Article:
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I am certainly not knowledgeable about night shades.  I have no experience, nor issues.  But I will say, that being gluten free for two weeks (assuming you do have Celiac, as your tests are not in yet) is a relatively short period of time to be symptom free.  It takes time for the gluten to do damage, as well as heal. With most people, it will take a few weeks and in some severe cases a couple of years to healing. Mastering eating 100% gluten free is quite a task and the learning curve is steep.  It all takes time.

 

Until you intestines heal, all foods, gluten or not, will cause discomfort.

 

Hope you feel better soon.


Lisa

Gluten Free - August 15, 2004

"Not all who wander are lost" - JRR Tolkien

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I agree with Lisa. It's just 2 weeks. You haven't healed, even if you have been completely gluten-free. You haven't had anytime to get the fiber, fat, etc, of the new diet regulated. And..... I know it's not a popular idea but..... Not everything is related to gluten. Maybe you have body aches for another reason? Maybe you have more problems than gluten? Maybe it's just an odd one time virus? Girly hormones? ( males don't look, lol). You really need months or a year to heal.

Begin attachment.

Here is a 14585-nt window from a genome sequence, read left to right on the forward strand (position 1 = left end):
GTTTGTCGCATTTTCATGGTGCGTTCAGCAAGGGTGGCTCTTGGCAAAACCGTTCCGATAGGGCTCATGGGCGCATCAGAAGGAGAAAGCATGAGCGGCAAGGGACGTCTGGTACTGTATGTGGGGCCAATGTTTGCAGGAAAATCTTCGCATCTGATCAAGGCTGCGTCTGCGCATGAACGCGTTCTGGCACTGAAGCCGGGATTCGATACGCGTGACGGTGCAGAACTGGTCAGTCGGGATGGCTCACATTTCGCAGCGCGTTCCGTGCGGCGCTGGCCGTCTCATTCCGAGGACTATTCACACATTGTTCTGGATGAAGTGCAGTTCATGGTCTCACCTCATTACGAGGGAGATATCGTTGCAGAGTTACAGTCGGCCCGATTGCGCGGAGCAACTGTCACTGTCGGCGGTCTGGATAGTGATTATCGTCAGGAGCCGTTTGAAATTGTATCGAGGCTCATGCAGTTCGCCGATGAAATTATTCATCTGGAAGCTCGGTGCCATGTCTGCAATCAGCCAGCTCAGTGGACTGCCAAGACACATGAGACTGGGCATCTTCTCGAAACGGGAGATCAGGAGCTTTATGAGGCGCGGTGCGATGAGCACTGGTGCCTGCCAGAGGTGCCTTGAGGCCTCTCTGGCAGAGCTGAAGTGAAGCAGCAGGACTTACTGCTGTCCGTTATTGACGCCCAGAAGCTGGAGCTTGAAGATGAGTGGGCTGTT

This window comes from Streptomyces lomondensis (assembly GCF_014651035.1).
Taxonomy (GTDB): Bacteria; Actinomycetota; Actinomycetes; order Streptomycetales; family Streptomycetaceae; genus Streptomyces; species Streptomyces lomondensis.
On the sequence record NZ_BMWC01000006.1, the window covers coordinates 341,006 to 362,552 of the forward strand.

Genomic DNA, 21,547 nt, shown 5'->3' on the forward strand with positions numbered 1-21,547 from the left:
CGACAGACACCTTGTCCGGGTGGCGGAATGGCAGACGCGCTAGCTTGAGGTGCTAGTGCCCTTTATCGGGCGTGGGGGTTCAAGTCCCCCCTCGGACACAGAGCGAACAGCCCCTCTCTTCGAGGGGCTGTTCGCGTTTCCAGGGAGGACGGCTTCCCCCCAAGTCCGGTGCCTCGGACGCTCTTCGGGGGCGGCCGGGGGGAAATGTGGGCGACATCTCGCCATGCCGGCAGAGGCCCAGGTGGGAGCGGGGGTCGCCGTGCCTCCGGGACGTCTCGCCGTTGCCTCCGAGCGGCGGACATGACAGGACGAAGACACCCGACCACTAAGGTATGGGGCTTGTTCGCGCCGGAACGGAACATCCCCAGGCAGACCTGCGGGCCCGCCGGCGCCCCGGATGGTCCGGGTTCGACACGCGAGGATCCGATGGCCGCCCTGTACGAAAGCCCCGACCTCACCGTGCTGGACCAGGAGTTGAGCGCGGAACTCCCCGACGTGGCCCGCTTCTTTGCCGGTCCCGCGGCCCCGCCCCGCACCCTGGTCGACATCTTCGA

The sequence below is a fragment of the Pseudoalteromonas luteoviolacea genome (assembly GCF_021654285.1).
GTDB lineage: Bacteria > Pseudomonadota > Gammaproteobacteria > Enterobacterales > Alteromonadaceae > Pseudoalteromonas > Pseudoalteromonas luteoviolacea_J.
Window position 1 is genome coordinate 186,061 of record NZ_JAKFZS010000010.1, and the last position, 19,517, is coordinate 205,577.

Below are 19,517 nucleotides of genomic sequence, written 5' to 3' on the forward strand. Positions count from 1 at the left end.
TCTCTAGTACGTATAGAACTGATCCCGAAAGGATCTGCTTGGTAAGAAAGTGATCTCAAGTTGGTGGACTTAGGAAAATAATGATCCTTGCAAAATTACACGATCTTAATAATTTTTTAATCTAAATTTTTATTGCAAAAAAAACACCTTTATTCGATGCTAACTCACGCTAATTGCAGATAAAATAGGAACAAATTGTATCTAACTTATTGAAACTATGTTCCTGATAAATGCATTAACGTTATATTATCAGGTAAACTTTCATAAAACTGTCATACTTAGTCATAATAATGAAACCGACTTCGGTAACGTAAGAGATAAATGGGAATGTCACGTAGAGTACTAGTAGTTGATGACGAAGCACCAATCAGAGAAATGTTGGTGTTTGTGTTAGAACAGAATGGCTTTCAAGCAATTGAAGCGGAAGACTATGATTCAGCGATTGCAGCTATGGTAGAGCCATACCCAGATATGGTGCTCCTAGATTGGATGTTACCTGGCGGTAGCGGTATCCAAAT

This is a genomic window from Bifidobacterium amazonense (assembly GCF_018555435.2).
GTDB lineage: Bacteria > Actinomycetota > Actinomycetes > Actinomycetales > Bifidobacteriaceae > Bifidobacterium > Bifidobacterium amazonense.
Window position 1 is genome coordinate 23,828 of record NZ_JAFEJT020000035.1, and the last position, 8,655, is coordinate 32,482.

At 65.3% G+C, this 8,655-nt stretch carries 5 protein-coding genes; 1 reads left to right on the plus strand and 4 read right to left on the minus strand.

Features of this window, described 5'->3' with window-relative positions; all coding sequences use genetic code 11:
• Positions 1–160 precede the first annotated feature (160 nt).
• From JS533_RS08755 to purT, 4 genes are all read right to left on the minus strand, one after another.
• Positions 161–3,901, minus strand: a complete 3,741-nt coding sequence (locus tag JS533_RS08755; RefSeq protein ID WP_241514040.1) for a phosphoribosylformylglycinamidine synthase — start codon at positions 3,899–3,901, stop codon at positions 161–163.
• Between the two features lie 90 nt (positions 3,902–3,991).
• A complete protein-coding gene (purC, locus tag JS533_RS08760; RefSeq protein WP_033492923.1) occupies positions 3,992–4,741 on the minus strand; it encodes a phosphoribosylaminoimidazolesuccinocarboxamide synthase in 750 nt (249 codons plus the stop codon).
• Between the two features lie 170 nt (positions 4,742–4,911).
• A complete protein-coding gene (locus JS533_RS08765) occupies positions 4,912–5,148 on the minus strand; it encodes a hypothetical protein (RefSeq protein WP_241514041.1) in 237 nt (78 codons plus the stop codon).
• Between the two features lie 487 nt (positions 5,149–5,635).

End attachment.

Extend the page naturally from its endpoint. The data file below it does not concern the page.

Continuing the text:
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I am certainly not knowledgeable about night shades.  I have no experience, nor issues.  But I will say, that being gluten free for two weeks (assuming you do have Celiac, as your tests are not in yet) is a relatively short period of time to be symptom free.  It takes time for the gluten to do damage, as well as heal. With most people, it will take a few weeks and in some severe cases a couple of years to healing. Mastering eating 100% gluten free is quite a task and the learning curve is steep.  It all takes time.